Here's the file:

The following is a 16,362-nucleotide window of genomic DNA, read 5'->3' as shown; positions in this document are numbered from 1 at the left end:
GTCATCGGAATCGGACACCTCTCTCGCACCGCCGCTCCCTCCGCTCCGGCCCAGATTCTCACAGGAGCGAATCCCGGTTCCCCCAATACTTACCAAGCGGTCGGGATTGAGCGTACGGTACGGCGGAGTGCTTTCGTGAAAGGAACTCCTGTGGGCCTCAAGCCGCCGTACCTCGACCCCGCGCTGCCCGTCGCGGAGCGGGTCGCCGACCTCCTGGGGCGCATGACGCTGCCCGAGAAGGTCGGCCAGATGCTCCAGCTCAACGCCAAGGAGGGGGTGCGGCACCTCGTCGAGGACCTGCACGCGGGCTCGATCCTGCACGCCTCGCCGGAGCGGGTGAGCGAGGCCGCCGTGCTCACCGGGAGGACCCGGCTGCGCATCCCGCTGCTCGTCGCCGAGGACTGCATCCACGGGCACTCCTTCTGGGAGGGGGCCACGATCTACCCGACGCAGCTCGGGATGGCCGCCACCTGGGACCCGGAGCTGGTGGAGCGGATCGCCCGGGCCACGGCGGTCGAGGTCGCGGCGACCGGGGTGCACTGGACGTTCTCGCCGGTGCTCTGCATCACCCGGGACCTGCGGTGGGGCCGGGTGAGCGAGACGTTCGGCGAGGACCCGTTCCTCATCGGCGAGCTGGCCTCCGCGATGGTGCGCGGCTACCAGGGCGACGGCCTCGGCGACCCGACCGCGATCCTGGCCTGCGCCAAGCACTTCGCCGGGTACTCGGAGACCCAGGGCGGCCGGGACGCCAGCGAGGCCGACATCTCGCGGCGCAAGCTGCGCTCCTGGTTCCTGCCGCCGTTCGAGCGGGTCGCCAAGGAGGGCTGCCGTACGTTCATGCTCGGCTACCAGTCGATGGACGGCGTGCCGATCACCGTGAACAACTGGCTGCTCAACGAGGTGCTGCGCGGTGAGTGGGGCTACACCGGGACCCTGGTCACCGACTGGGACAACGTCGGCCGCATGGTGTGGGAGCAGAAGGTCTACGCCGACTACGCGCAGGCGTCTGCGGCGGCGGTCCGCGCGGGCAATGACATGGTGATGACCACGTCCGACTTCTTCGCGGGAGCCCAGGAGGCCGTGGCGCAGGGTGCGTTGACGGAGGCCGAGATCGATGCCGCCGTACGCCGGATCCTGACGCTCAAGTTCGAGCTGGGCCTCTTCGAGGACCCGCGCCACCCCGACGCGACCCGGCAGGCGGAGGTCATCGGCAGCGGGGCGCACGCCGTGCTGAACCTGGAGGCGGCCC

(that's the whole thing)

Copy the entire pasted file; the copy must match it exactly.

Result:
The following is a 16,362-nucleotide window of genomic DNA, read 5'->3' as shown; positions in this document are numbered from 1 at the left end:
GTCATCGGAATCGGACACCTCTCTCGCACCGCCGCTCCCTCCGCTCCGGCCCAGATTCTCACAGGAGCGAATCCCGGTTCCCCCAATACTTACCAAGCGGTCGGGATTGAGCGTACGGTACGGCGGAGTGCTTTCGTGAAAGGAACTCCTGTGGGCCTCAAGCCGCCGTACCTCGACCCCGCGCTGCCCGTCGCGGAGCGGGTCGCCGACCTCCTGGGGCGCATGACGCTGCCCGAGAAGGTCGGCCAGATGCTCCAGCTCAACGCCAAGGAGGGGGTGCGGCACCTCGTCGAGGACCTGCACGCGGGCTCGATCCTGCACGCCTCGCCGGAGCGGGTGAGCGAGGCCGCCGTGCTCACCGGGAGGACCCGGCTGCGCATCCCGCTGCTCGTCGCCGAGGACTGCATCCACGGGCACTCCTTCTGGGAGGGGGCCACGATCTACCCGACGCAGCTCGGGATGGCCGCCACCTGGGACCCGGAGCTGGTGGAGCGGATCGCCCGGGCCACGGCGGTCGAGGTCGCGGCGACCGGGGTGCACTGGACGTTCTCGCCGGTGCTCTGCATCACCCGGGACCTGCGGTGGGGCCGGGTGAGCGAGACGTTCGGCGAGGACCCGTTCCTCATCGGCGAGCTGGCCTCCGCGATGGTGCGCGGCTACCAGGGCGACGGCCTCGGCGACCCGACCGCGATCCTGGCCTGCGCCAAGCACTTCGCCGGGTACTCGGAGACCCAGGGCGGCCGGGACGCCAGCGAGGCCGACATCTCGCGGCGCAAGCTGCGCTCCTGGTTCCTGCCGCCGTTCGAGCGGGTCGCCAAGGAGGGCTGCCGTACGTTCATGCTCGGCTACCAGTCGATGGACGGCGTGCCGATCACCGTGAACAACTGGCTGCTCAACGAGGTGCTGCGCGGTGAGTGGGGCTACACCGGGACCCTGGTCACCGACTGGGACAACGTCGGCCGCATGGTGTGGGAGCAGAAGGTCTACGCCGACTACGCGCAGGCGTCTGCGGCGGCGGTCCGCGCGGGCAATGACATGGTGATGACCACGTCCGACTTCTTCGCGGGAGCCCAGGAGGCCGTGGCGCAGGGTGCGTTGACGGAGGCCGAGATCGATGCCGCCGTACGCCGGATCCTGACGCTCAAGTTCGAGCTGGGCCTCTTCGAGGACCCGCGCCACCCCGACGCGACCCGGCAGGCGGAGGTCATCGGCAGCGGGGCGCACGCCGTGCTGAACCTGGAGGCGGCCC